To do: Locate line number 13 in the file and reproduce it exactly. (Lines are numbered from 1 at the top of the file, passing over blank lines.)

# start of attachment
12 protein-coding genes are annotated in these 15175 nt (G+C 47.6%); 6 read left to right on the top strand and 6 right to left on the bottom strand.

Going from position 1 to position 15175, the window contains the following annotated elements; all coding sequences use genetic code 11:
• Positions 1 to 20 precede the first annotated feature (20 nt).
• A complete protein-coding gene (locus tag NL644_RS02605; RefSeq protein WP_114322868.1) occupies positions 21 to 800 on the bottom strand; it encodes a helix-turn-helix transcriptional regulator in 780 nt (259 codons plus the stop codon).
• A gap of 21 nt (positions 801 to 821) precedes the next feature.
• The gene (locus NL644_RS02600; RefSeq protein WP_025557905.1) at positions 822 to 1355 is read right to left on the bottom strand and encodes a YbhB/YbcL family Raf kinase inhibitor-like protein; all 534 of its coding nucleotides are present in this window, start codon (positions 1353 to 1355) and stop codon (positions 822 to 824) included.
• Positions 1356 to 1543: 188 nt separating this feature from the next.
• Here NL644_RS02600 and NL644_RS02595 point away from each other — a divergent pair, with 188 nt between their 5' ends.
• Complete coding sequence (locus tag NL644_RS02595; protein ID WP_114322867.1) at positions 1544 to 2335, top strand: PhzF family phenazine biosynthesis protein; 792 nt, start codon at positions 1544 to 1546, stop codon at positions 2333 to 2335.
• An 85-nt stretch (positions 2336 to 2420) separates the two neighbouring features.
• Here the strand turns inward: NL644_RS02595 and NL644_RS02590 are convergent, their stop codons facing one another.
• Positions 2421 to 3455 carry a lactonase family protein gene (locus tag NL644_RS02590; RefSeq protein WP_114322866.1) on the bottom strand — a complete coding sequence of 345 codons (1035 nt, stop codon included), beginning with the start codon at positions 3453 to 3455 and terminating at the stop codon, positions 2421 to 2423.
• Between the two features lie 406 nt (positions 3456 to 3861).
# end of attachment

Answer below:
• Between the two features lie 406 nt (positions 3456 to 3861).